Deadheading

deadheading
"Gardening demands a certain heartlessness."

Gardening demands a certain heartlessness. It ain't all tender nurturing, but also involves a studied brutality: pruning, plucking, trimming, and the curiously-named Deadheading. No, Deadheading has nothing to do with a popular musical group from the sixties, but involves removing spent blossoms and their bud tips to encourage fresh blooming. Deadheading prolongs the purpose of planting the flowers, extending the blooming season beyond what it would otherwise have been. It's picky work, likely to damage the plant should it be clumsily performed. It tries the patience of even the more contemplative gardeners, insisting upon an extended level of focus almost orthogonal to quietly enjoying blossoming flowers.

I water our petunia planters every couple of days through midsummer.
While each fills with water, I search for spent blossoms, pulling off the wilting and dried remainders. I understand that every blossom I see will wither and die within the week, and that continued beauty requires me to poke and pluck, which complicates my otherwise soothing watering work. Juggling the hose while digging through foliage, I feel like a curious circus side-act. Once I finish watering, I return to the planters to scan the foliage again. No matter how many times I repeat my rounds around the planters, I find new bud tips needing surgery. The petunias seem capable of infinitely generating wilts, my effort only ends when I abandon it in favor of some competing chore, suspending and deferring more than ever finishing.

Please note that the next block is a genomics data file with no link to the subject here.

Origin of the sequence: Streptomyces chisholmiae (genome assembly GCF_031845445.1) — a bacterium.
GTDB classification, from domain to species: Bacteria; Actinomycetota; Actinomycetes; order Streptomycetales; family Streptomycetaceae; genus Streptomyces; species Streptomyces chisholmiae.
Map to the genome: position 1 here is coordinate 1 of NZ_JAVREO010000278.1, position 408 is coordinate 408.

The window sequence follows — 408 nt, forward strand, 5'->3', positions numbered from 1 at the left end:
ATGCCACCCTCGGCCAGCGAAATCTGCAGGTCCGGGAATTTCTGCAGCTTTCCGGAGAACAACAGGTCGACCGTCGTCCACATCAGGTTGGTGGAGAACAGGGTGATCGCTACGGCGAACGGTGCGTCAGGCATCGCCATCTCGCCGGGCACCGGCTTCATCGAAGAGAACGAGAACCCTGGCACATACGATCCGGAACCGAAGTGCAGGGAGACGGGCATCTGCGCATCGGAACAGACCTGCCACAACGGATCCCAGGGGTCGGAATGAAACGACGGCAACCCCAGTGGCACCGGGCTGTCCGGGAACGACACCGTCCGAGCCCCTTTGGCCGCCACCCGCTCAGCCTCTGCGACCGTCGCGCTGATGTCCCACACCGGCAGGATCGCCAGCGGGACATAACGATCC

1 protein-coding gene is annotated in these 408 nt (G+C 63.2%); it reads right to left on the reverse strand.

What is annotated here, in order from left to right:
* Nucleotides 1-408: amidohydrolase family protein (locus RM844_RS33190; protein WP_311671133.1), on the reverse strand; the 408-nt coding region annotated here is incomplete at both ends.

Weeks of impatient waiting finally yields overflowing planters and the color we aspired to display. This display brings a certain indenture, daily attention to picky details and innumerable small surgeries. I'm apt to ignore this responsibility, bundling the brutality until I'm blushing at my indifference and so simply must engage. I dust off my critical eye and commence to engaging in the most scathing self talk. I know my down slope neighbors can only perceive the perfect-seeming flush of color. I wallow within the grittier underbelly, plucking and discarding last week's fading beauty in favor of anticipated next week's. The reward so lags the attention that Deadheading seems thankless effort. Only my eventual embarrassment fuels my engagement.

Deadheading belongs to that class of work which must be encouraged from within. No dog-walking neighbor will ever once slow to praise me for my clever and cruel Deadheading work. They might appreciate the color and praise the placement, without once acknowledging the quiet, cold-hearted discipline the landscaping required. Like perhaps all creative work, the finished product hardly represents the effort invested in creating it. Ten thousand tiny decisions fueling a hundred thousand infinitesimal actions, some so counter-intuitive that even the craftsman employs little leaps of faith more than knowledgable hand. The craftsman understandably cannot see the product of his work as a simple display, but as a chronicle of a certain sort of brutality which produced a once uncertain sort of fading beauty.

Gardening demands a certain heartlessness.

©2019 by David A. Schmaltz - all rights reserved









blog comments powered by Disqus